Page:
The truth with hypertension is sobering. It's largely an acquired disease of disordered lifestyle choices, a chronic problem accumulated over years. Treating hypertension is a team sport, one that requires patients to take active roles in their care. If the goal is improving outcomes, not just moving surrogate numbers, relying on drugs or procedures is a losing strategy. Simpler tools—a pair of sneakers, the willpower to carve out time to exercise, to make good food choices, and to pay attention to sleep disorders—lie at the core of successful BP treatment. Basic stuff. Unlike ablating portions of the autonomic nervous system.

Taken together, the failure of renal denervation, renal stenting, nonstatin cholesterol-lowering drugs, fish oil, multivitamins, and the like are metaphors for the idea that heart health comes not from doctors but from patients. When that simple truth becomes the norm, then we will see true progress in cardiovascular disease.

Lesson 4: The Minimal-Disruption Rule

What follows may sound silly coming from a doctor whose primary procedure involves burning healthy myocardial cells. That said, it seems right to question the wisdom of denervating anything. The sympathetic nervous system evolved for a reason, didn't it?

Perhaps the strategy of AV node ablation with permanent pacing is an appropriate analogy. In this case, the problem is rapid ventricular rates during AF. Similar to renal denervation, creating AV block is easy, and pacemakers are reliable. Selected AF patients do well with palliative iatrogenic AV block and pacing. The key words being "selected" and "palliative."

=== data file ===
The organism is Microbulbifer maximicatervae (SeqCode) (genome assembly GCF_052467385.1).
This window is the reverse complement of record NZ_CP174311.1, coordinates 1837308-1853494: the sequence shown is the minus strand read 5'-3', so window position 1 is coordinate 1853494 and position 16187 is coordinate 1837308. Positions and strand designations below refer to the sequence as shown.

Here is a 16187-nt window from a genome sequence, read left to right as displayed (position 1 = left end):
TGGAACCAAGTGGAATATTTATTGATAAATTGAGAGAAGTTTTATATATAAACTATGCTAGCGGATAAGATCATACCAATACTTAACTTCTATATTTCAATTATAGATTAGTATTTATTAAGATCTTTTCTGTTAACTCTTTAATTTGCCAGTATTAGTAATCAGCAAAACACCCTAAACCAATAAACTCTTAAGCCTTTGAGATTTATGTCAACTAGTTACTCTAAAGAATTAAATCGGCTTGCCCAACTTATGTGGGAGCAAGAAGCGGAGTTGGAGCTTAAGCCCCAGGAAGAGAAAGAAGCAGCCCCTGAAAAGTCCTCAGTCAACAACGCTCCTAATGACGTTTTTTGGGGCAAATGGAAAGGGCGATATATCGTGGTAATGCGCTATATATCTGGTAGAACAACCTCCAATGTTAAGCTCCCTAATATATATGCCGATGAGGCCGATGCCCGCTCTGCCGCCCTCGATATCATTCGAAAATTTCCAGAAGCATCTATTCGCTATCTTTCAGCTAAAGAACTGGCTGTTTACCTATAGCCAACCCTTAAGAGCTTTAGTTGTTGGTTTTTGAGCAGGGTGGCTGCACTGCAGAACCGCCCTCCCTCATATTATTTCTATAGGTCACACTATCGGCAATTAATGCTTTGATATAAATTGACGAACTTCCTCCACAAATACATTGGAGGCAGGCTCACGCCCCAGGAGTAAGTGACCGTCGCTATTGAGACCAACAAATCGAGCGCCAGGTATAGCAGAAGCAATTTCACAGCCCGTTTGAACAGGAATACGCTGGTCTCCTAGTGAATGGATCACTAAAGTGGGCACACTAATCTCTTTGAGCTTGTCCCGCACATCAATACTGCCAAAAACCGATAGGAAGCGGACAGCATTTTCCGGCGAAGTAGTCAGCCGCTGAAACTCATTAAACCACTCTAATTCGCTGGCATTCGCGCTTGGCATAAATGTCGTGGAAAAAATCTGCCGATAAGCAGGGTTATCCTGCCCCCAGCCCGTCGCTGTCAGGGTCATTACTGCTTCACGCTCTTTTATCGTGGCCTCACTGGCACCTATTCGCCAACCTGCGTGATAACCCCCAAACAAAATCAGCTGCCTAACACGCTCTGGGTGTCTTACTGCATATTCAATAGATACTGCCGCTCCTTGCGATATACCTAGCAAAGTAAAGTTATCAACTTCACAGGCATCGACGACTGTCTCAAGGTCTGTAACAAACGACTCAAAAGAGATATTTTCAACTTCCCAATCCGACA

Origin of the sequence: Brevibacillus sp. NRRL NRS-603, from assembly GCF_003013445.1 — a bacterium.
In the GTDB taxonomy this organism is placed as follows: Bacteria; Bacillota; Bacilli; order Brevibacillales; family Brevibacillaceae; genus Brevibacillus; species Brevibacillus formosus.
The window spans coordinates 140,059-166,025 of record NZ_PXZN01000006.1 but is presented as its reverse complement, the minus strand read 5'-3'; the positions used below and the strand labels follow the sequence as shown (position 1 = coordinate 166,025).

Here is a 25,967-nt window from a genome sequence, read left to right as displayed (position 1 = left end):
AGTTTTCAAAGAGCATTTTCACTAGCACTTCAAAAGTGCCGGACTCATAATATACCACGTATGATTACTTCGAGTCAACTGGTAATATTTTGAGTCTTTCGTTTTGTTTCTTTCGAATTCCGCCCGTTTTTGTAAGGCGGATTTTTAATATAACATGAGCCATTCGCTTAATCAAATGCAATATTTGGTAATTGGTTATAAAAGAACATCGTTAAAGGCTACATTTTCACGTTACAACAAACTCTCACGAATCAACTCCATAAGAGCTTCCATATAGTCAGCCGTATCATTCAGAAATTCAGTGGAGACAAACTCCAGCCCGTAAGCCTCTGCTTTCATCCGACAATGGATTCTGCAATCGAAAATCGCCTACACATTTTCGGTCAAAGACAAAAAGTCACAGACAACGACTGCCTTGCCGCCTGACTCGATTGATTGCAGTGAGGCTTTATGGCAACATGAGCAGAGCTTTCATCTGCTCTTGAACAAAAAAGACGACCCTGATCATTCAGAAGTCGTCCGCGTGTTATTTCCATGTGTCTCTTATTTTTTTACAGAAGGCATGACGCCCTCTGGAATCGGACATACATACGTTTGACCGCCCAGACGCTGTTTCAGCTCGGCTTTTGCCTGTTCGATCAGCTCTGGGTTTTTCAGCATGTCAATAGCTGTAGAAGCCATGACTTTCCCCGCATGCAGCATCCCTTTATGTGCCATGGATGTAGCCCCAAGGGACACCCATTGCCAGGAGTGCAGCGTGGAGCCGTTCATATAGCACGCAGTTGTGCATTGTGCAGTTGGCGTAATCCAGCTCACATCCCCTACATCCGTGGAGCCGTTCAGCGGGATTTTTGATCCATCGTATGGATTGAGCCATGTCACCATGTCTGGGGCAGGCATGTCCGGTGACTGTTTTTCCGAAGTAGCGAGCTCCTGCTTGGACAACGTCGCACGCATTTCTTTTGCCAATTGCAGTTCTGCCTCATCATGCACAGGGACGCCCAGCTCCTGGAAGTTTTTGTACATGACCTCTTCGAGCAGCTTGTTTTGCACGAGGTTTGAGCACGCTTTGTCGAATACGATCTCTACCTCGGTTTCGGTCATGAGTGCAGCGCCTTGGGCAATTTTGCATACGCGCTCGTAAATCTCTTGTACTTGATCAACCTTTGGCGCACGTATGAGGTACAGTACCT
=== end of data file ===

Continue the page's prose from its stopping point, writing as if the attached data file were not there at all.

The inherent problem with ablation is that it is permanent. Burns can't be undone, and therefore, it makes sense to tread lightly when destroying normal physiologic structures and function. Permanent modulation of the autonomic nervous system is not like a cholecystectomy or appendectomy. Think biologic effects: one pill (or one procedure) designed to move one surrogate (lowering BP) is destined to have complex effects in the human body. Even if renal denervation were successful in lowering BP, would this have translated to improved CV outcomes? Or would there have been significant trade-offs?

Lesson 5: Being Mindful of Intervention Bias

When faced with a bad situation, a patient with high blood pressure for instance, doctors are trained to help. But doctors aren't computers or robots. Human aid comes with preconceived notions and experiences—or bias.

Here, in the case of considering permanent destruction of tissue with radiofrequency power, it's useful to look inward. Can we see our own intervention bias? Smart people attribute the do-something-doctor tendency to self-interest bias and confirmation bias. Human doctors are hardwired to intervene.

The do-something philosophy works well in STEMI care, trauma, and general surgery. Assess, decide, and intervene are necessary strategies for acute care. Treating chronic disease, however, is another matter. Acquired disorders like hypertension, obesity, inactivity, and atrial fibrillation are not so amenable to single physician-led interventions.

In fact, in many cases, the patient with chronic disease finds himself or herself in as much danger from our treatment as from the disease itself. Antiarrhythmic drugs for atrial fibrillation, NSAIDs for arthritis, and fenfluramine/phentermine for obesity are just a few of many examples. The medical-harm list is a long one.

Doctors experienced in radiofrequency ablation for arrhythmia have learned the intervention-bias lesson the hard way. We now know ablation cuts both ways—and that less is almost always more.

The Take-Home

Renal denervation is an interesting idea that deserves further study. There may indeed be small groups of patients that benefit. But ablation of renal nerves as a treatment for high blood pressure looks more like a sacrifice bunt than a home run.

That's not surprising. In the treatment of chronic diseases acquired through disordered lifestyle choices, doctors will offer few easy solutions.